Photo: St. Louis Fed
Among consumers eligible for unemployment benefits, just one-third actually bother to cash in, according to new data from the Federal Reserve Bank of St. Louis. The data applies to the last 22 years (1989 to 2011), save for during the recession, when elligible claims rose to 50 per cent.
The findings are key for a couple of reasons.
Back in July, CNN Money cited data that showed that the Dept. of labour had overpaid jobless claims by no less than $14 billion in 2011. In 2009, it was estimated that 11 per cent of all claims were overpaid, for a total of about $11 billion.
But since so many elligible workers are actually leaving their cash on the table, the agency should be more than capable of making up for lost funds.
For example, the 50 per cent of workers who didn’t apply for benefits in 2009 saved the government an estimated $108 billion.
That’s more than 10 times as much cash the Dept. of labour said was wasted on overpaying benefits the same year
There’s no denying overpaying jobless benefits is a problem –– most of them wind up in the hands of prisoners, identity thieves, retirees, and current workers –– but the report at least helps put that shortcoming into perspective.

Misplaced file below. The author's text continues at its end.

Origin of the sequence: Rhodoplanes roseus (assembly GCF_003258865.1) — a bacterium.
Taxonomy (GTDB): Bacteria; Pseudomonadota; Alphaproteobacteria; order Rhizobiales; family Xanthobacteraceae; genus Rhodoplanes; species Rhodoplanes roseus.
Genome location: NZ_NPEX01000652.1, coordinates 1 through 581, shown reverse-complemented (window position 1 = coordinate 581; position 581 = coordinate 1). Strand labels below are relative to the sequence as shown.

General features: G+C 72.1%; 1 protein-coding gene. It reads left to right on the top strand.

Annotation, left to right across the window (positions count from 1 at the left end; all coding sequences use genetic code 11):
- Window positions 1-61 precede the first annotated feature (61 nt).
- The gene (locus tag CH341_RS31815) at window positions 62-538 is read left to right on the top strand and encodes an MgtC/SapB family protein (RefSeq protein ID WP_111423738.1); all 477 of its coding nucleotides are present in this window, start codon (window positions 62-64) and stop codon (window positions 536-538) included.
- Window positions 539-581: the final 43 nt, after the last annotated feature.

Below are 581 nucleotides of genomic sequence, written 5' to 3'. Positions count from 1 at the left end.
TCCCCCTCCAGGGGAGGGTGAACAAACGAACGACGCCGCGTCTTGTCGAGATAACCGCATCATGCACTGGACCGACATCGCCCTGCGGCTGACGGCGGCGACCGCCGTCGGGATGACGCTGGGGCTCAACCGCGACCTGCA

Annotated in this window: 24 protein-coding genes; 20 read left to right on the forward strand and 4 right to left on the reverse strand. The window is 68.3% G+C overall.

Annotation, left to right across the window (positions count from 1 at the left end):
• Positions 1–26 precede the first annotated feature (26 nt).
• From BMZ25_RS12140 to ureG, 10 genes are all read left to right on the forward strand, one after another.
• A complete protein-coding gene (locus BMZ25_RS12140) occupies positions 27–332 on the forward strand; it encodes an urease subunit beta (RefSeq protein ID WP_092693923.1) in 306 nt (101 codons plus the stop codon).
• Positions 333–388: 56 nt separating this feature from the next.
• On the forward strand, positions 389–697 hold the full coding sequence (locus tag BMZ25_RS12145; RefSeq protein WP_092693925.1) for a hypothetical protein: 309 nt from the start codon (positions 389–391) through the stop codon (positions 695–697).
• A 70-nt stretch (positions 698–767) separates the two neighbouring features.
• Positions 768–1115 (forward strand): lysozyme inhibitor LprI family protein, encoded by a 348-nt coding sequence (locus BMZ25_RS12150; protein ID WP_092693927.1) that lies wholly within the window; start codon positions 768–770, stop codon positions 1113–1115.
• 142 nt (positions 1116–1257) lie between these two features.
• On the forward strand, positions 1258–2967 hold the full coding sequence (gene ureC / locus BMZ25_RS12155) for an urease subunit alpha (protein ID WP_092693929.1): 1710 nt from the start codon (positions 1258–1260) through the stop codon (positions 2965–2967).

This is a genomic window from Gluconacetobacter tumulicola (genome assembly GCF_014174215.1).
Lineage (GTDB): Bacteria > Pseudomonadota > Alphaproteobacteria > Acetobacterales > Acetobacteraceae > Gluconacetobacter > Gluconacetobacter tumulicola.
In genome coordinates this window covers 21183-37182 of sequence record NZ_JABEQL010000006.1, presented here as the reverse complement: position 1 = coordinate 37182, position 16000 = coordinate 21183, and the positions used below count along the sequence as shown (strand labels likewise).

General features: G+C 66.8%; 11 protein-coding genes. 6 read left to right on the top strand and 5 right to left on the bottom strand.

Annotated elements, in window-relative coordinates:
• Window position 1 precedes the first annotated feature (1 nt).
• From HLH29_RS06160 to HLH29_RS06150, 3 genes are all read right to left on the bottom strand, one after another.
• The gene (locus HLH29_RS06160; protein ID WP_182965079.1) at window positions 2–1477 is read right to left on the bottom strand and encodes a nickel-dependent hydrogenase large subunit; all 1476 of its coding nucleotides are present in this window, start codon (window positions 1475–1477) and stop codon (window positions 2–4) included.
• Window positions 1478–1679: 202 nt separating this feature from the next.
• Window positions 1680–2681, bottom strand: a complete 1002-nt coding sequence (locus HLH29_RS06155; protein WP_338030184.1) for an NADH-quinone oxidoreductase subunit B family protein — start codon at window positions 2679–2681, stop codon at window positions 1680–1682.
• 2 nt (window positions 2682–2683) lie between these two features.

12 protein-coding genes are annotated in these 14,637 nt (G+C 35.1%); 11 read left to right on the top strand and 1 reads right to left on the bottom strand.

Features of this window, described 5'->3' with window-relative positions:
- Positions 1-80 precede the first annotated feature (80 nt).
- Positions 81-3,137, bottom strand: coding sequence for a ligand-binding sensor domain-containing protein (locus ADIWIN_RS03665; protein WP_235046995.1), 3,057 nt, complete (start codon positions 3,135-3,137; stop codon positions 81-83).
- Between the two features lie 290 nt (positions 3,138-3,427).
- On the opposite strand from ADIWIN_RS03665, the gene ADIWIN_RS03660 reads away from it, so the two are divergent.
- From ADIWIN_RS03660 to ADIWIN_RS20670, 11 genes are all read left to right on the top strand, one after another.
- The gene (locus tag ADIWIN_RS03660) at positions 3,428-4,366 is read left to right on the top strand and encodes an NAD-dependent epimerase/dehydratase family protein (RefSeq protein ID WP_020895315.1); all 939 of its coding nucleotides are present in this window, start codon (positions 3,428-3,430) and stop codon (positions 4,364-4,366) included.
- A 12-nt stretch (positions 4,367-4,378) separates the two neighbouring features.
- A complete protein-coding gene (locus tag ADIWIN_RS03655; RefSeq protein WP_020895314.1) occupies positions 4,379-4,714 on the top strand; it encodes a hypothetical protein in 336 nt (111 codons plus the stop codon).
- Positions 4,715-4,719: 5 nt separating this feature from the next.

Fraud is responsible for just 3 per cent of all benefits paid, the Fed found, while eligible consumers leave seven times that much cash on the table by not applying for benefits.
And overpayments are beginning to slowly improve. The Department of labour reported a 0.35 per cent drop in overpayments between July 2010 and 2011, and a 0.4 per cent drop in errors caused by people who didn’t register their employment status with their state’s labour department.
The BLS put together a map of each state’s improper payment history in 2011, when overpayments topped $14 billion: